Google Signals

This means that any additional data that you see in the dimensions that are available after you enable Google Signals is based on a very specific sample of visitors. Keep that in mind when referencing this data for decision-making.

Once Google Signals is enabled, you should be able to see data for the following dimensions:

  • Age – this is reported in predefined groups: ’18-24′, ’25-34′, ’35-44′, ’45-54′, ’55-64′, and ’65+’.
  • Gender
  • Interests

How interest data is collected and reported

You’re probably wondering how in the heck does Google know what my users are interested in?

While it may seem creepy (because it kind of is), when a user is logged into their Google account and has Ads Personalization enabled, Google Signals can collect information about their browsing behavior and the types of content they engage with across the web. When a user visits your website or app and starts interacting with your content, Google Signals gets to work. It analyzes their behavior and compares it to similar patterns across Google’s vast network of sites and services, looking for common themes and topics in the content the user engages with.

Based on this analysis, Google can infer the user’s interests and associate them with predefined categories. These categories come from a broad list of over 700 categories and subcategories maintained by Google, covering everything from “Arts & Entertainment” to “Travel” and “Food & Dining.”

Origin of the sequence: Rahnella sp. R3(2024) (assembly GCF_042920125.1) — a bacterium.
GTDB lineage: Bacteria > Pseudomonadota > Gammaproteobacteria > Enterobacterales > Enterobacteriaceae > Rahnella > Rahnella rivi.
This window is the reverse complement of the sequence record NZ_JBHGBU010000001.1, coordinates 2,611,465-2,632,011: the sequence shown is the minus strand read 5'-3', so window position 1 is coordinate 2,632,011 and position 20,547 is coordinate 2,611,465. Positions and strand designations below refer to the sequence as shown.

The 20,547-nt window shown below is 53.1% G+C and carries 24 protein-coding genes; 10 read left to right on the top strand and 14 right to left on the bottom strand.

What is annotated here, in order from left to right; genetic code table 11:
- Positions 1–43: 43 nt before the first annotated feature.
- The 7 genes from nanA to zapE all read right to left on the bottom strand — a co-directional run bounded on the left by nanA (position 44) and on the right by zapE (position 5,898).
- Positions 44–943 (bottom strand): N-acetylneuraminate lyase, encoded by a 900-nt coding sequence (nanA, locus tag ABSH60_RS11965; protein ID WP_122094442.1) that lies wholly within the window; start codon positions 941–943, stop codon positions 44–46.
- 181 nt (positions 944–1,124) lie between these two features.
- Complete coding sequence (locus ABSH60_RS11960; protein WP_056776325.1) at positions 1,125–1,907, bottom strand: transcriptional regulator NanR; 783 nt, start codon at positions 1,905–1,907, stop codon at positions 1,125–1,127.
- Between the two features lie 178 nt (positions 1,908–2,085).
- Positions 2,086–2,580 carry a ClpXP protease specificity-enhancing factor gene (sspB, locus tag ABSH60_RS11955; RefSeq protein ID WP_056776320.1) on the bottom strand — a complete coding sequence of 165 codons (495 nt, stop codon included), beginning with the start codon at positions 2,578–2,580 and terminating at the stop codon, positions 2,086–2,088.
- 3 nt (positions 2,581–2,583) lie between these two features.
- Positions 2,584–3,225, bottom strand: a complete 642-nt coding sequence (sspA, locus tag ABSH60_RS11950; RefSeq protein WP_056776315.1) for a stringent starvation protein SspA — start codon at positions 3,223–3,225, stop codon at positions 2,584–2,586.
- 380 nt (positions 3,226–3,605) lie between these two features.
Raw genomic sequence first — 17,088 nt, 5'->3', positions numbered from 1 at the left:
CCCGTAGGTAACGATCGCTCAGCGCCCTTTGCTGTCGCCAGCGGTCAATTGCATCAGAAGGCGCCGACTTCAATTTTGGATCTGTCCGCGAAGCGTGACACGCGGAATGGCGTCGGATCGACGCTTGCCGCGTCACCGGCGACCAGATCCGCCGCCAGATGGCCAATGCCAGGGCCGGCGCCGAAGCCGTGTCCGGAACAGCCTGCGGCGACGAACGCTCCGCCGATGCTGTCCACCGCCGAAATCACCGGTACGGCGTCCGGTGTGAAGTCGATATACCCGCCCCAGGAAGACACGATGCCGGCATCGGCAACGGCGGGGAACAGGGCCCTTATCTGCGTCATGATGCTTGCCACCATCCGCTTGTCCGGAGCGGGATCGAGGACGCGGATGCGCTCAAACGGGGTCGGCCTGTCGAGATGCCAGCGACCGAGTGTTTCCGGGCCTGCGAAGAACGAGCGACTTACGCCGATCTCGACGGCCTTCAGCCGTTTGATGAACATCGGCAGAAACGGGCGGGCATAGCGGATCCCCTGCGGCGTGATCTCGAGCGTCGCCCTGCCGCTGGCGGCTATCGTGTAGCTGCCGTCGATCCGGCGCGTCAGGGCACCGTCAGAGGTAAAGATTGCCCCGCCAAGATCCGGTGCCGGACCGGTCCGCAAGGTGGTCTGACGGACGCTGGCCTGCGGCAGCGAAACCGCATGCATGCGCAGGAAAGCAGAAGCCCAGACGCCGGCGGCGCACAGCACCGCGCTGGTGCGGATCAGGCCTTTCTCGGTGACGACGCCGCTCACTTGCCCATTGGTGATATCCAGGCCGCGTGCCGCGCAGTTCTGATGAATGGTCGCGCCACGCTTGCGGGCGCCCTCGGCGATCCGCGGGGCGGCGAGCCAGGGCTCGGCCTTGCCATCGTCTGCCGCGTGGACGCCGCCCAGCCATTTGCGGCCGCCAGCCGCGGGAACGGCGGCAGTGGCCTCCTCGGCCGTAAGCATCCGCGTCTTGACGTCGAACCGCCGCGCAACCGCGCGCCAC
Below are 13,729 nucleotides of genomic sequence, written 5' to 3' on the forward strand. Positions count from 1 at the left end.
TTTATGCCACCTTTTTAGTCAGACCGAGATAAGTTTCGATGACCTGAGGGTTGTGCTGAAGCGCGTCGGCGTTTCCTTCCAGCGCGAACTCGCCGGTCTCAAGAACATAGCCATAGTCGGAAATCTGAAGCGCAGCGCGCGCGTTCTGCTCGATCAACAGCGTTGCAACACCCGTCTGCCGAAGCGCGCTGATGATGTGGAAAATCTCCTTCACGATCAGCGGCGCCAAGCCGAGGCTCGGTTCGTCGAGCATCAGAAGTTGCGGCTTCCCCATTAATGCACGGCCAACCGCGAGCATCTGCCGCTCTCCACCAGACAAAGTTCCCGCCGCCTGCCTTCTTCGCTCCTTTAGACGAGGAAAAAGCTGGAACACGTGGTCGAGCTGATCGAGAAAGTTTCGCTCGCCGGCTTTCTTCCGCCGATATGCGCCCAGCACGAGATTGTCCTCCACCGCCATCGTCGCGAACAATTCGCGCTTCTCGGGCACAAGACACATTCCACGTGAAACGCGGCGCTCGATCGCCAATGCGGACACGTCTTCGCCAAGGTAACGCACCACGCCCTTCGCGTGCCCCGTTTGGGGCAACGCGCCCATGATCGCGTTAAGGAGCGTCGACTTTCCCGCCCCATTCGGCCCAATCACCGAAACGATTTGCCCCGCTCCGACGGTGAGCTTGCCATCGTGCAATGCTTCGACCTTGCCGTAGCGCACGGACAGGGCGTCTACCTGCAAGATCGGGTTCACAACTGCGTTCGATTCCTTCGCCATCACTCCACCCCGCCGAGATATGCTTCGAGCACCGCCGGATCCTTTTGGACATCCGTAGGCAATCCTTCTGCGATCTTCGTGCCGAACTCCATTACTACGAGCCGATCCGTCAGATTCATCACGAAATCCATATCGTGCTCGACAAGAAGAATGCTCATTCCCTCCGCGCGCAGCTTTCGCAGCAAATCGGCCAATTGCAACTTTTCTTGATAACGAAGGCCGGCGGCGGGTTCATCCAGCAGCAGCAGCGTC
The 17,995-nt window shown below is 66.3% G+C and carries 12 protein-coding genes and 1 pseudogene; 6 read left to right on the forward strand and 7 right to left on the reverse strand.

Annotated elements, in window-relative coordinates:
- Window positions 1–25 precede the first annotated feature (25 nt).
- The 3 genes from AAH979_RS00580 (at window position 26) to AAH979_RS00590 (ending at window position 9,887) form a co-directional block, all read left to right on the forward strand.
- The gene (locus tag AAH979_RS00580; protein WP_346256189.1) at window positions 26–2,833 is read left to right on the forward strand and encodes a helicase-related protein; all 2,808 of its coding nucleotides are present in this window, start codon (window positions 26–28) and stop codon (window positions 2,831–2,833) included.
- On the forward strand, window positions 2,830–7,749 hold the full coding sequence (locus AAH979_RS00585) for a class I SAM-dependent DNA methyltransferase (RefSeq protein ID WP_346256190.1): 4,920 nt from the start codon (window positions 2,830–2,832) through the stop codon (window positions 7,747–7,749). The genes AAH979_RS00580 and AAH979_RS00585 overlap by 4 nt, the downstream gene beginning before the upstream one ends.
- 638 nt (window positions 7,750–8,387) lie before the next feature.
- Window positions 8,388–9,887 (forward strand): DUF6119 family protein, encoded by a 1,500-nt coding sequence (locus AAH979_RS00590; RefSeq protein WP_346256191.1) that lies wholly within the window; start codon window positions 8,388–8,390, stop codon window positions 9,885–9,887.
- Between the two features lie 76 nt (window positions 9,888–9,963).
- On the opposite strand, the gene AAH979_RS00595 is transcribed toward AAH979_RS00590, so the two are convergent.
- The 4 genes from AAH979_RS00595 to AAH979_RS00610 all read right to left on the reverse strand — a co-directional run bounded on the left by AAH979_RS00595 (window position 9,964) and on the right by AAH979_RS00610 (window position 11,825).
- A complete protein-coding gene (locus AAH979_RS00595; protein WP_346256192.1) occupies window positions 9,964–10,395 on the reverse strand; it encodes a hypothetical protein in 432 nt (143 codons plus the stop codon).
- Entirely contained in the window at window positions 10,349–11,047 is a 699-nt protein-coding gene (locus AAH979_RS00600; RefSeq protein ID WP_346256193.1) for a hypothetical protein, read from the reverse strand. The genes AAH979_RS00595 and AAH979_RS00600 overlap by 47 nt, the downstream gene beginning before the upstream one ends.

Now, it’s important to keep in mind that the accuracy and specificity of interest data can vary depending on a few factors:

  • The amount of data available for a given user (i.e., how frequently they browse the web while logged into their Google account).
  • The diversity of content they engage with across different websites and apps.
  • The relevance and specificity of the content on your own website or app.

As with all demographic information in GA4, interest data is subject to thresholds and privacy restrictions. If your site doesn’t have sufficient traffic or users with the necessary data available, Google may not display interest information to protect user anonymity. And while leveraging interest data can give you a more comprehensive understanding of your audience and help you tailor your marketing efforts, it’s crucial to use this information responsibly and transparently. Make sure your privacy policy and terms of service clearly communicate what data you collect and how you use it.

How to Enable Google Signals for Addition Demographic Details

To start gathering enhanced demographic data through Google Signals, follow these steps:

  1. Sign in to your Google Analytics 4 property.
  2. Click on “Admin” in the bottom left navigation:
    • Go to your admin settings
  3. In the Property column, click on “Data Collection and Modification”: